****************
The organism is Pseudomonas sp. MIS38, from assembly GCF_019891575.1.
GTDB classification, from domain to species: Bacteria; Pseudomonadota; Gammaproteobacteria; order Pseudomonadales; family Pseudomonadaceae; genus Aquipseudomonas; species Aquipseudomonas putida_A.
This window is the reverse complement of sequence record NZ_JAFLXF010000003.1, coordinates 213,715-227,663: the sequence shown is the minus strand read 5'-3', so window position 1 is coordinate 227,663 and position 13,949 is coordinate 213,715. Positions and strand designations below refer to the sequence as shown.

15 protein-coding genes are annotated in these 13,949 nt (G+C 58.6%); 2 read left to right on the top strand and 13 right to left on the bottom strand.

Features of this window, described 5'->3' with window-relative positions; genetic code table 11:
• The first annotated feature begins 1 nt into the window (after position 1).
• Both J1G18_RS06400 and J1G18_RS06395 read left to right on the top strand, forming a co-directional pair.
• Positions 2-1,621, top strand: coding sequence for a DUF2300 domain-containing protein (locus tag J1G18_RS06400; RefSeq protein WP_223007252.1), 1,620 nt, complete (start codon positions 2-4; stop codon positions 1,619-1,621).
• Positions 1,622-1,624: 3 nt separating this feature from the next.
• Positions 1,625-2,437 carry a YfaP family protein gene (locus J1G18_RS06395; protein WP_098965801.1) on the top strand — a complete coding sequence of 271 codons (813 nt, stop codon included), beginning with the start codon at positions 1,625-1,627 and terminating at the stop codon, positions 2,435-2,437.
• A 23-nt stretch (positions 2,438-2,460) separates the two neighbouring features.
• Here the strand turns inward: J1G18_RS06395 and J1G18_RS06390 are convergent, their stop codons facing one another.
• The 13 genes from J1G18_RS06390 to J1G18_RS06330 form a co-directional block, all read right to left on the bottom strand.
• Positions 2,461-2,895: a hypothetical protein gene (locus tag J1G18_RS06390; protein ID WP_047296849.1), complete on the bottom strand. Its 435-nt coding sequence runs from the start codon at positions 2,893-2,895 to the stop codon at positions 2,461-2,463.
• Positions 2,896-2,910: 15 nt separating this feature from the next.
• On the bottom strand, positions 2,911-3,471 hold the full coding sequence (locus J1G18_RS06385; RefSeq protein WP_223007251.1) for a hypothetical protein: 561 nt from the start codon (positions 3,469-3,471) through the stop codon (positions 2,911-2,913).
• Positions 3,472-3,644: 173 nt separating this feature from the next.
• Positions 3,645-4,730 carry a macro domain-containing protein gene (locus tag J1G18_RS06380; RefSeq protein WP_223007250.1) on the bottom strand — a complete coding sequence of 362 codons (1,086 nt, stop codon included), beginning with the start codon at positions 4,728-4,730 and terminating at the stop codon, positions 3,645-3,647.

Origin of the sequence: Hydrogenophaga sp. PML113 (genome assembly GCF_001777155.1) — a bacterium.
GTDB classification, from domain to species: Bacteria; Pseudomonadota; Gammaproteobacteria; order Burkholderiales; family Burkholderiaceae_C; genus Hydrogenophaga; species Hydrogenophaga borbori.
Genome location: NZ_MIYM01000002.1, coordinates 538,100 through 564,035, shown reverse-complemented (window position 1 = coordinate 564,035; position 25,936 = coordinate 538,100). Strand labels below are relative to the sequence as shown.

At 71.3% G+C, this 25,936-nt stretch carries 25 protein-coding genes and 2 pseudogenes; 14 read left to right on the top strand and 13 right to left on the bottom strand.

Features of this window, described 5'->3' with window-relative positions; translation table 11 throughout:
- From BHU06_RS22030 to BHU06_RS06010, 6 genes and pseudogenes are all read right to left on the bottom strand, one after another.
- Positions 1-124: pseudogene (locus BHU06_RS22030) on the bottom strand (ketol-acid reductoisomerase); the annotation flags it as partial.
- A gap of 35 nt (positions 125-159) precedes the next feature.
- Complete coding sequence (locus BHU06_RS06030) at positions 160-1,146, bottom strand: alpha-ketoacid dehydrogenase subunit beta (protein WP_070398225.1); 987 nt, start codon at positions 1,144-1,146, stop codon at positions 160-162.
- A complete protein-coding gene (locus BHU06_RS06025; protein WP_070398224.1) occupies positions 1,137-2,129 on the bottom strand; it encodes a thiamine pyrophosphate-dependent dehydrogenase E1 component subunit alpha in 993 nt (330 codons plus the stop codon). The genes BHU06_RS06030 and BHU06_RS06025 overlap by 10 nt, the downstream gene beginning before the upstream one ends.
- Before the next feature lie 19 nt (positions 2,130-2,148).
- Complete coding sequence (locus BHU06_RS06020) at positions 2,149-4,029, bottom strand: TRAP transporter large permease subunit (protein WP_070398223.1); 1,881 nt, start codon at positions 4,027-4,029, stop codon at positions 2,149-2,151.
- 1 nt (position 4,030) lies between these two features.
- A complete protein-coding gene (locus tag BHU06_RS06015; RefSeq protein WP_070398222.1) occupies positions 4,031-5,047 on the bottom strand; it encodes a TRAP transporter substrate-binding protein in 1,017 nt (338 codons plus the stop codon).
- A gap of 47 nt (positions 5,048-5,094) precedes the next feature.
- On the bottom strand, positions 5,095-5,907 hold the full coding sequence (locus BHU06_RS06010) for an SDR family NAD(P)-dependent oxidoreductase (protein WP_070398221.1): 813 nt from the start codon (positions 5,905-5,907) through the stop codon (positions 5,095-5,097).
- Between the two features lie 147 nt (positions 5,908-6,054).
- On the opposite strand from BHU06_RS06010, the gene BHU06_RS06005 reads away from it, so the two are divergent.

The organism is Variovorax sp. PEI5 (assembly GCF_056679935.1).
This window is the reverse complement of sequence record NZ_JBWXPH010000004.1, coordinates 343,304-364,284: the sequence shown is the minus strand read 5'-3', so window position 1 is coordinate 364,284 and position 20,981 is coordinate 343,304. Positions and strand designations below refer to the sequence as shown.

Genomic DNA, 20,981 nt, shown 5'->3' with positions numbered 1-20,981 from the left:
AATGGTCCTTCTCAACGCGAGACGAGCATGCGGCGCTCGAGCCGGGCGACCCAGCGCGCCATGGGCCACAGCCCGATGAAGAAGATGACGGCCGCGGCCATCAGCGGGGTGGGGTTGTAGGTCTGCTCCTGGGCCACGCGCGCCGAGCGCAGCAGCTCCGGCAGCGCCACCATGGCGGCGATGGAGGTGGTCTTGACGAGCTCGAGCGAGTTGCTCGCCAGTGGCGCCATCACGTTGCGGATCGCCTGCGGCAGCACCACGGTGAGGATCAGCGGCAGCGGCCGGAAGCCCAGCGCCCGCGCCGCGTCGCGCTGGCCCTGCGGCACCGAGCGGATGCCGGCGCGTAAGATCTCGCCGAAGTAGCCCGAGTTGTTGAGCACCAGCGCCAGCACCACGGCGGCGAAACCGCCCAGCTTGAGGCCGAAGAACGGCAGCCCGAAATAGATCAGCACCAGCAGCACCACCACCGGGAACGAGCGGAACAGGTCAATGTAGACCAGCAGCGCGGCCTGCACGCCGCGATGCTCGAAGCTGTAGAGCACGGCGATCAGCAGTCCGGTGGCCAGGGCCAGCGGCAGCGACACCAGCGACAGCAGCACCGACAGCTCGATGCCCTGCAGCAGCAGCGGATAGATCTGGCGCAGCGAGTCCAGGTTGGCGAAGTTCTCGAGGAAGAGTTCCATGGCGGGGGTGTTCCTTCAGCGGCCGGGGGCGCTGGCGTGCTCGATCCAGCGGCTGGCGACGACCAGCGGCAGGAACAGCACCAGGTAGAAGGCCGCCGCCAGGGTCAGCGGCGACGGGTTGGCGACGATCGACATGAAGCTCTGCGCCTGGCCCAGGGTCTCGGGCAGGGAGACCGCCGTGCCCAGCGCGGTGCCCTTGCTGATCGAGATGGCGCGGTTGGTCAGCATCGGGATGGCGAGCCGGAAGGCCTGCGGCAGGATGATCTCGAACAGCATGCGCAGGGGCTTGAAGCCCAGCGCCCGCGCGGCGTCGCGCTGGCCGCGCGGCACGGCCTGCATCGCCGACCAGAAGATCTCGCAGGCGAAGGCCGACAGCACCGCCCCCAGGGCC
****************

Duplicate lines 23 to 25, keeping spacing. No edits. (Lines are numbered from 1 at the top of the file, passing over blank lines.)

Features of this window, described 5'->3' with window-relative positions; translation table 11 throughout:
- From BHU06_RS22030 to BHU06_RS06010, 6 genes and pseudogenes are all read right to left on the bottom strand, one after another.
- Positions 1-124: pseudogene (locus BHU06_RS22030) on the bottom strand (ketol-acid reductoisomerase); the annotation flags it as partial.